• The Office on Ethnic Minority Affairs initiated a quarterly Psychology in Ethnic Minority Serving Institutions e-newsletter for chairpersons of programs/departments of psychology at the nation’s minority-serving colleges, disseminated over 1,000 copies of the published Commission on Ethnic Minority Recruitment, Retention, and Training in Psychology (CEMRRAT) 2 Task Force report, A Portrait of Success and Challenge – Progress Report: 1997-2005, and disseminated over 5,000 copies of the Office newsjournal, The Communique, which featured a special section on “Psychology and Racism”.

  • The International Network on Lesbian, Gay, & Bisexual Concerns & Transgender Issues in Psychology, staffed by the Office on Lesbian, Gay, Bisexual, and Transgender Concerns, was successful in increasing lesbian, gay, bisexual, and transgender programming at the 2008 International Congress of Psychology in Berlin in July: 58 presenters from 20 countries focused on many of the diverse issues affecting the lives of lesbian, gay, bisexual, and transgender people worldwide.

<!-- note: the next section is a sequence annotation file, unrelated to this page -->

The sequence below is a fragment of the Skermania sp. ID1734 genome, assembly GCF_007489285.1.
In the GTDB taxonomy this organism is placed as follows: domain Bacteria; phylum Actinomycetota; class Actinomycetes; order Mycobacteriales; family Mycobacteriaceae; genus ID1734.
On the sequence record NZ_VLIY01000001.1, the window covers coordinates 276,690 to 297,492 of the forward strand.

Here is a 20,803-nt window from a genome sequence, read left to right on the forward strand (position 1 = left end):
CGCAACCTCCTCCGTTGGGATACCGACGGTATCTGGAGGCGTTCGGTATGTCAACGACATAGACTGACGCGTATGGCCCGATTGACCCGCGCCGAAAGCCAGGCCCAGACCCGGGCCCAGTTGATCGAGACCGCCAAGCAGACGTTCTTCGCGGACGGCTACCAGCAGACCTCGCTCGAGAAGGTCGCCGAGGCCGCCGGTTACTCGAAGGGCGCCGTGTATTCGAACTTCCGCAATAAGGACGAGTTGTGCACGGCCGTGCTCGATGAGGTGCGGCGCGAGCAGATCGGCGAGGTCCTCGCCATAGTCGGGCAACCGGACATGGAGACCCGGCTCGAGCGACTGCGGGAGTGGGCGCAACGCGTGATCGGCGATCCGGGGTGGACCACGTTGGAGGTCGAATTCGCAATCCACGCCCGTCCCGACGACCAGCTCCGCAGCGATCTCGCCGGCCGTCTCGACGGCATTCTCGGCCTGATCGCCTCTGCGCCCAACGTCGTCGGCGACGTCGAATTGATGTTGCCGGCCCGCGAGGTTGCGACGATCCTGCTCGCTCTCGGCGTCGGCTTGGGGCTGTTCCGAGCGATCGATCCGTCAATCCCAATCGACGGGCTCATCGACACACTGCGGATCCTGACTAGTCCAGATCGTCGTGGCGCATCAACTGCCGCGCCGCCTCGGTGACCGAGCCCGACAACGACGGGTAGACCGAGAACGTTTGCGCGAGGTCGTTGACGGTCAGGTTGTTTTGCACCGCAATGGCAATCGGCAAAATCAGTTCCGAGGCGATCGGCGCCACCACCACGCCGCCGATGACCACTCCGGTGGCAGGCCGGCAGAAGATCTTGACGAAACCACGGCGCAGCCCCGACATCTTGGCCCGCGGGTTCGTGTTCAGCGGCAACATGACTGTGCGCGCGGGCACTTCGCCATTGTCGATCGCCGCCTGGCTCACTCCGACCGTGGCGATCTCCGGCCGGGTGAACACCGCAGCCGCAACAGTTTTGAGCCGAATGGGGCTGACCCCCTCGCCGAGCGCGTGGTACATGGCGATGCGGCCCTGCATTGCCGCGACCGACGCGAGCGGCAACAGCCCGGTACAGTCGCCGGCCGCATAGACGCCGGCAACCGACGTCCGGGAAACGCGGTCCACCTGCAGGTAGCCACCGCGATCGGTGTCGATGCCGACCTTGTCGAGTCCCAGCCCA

• The Minority Fellowship Program hosted its 6 th annual Psychology Summer Institute in July, providing 22 advanced predoctoral and early career participants with professional mentoring on their projects, career development training, and assistance with grant writing and publishing.

  • The Office on Socioeconomic Status received a CDC National Center for Chronic Disease Prevention and Health Promotion grant for $1,750,000 over 5 years to address SES related cancer disparities.

  • The Violence Prevention Office sponsored the ACT Program  4th Annual Leadership Seminar in March, with 39 U.S. ACT Community Coordinators and 2 Coordinators from Toronto participating.

  • The Women’s Programs Office, with the Committee on Women in Psychology, convened the inaugural CWP Leadership Institute for Women in Psychology in August, focusing on the leadership training needs of 30 mid-career member women psychologists. WPO also released the Report of the APA Task Force on Mental Health and Abortion.